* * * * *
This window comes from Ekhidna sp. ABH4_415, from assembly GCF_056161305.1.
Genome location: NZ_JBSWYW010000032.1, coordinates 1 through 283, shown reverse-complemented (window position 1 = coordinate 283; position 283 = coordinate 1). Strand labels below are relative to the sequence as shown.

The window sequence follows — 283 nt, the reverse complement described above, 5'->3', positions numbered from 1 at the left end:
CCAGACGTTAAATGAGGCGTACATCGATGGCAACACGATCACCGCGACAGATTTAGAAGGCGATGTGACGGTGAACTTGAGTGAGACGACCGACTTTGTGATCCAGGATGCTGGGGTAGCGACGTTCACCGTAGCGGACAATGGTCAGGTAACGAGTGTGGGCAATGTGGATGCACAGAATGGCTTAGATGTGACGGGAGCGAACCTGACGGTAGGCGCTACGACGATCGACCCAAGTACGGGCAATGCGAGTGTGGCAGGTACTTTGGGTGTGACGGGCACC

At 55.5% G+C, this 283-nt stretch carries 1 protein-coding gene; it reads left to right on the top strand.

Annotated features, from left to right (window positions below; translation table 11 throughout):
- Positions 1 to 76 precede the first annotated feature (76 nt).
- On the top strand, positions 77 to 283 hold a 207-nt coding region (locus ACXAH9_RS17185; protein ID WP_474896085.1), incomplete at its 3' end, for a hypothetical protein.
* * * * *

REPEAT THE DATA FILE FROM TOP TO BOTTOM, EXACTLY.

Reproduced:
This window comes from Ekhidna sp. ABH4_415, from assembly GCF_056161305.1.
Genome location: NZ_JBSWYW010000032.1, coordinates 1 through 283, shown reverse-complemented (window position 1 = coordinate 283; position 283 = coordinate 1). Strand labels below are relative to the sequence as shown.

The window sequence follows — 283 nt, the reverse complement described above, 5'->3', positions numbered from 1 at the left end:
CCAGACGTTAAATGAGGCGTACATCGATGGCAACACGATCACCGCGACAGATTTAGAAGGCGATGTGACGGTGAACTTGAGTGAGACGACCGACTTTGTGATCCAGGATGCTGGGGTAGCGACGTTCACCGTAGCGGACAATGGTCAGGTAACGAGTGTGGGCAATGTGGATGCACAGAATGGCTTAGATGTGACGGGAGCGAACCTGACGGTAGGCGCTACGACGATCGACCCAAGTACGGGCAATGCGAGTGTGGCAGGTACTTTGGGTGTGACGGGCACC

At 55.5% G+C, this 283-nt stretch carries 1 protein-coding gene; it reads left to right on the top strand.

Annotated features, from left to right (window positions below; translation table 11 throughout):
- Positions 1 to 76 precede the first annotated feature (76 nt).
- On the top strand, positions 77 to 283 hold a 207-nt coding region (locus ACXAH9_RS17185; protein ID WP_474896085.1), incomplete at its 3' end, for a hypothetical protein.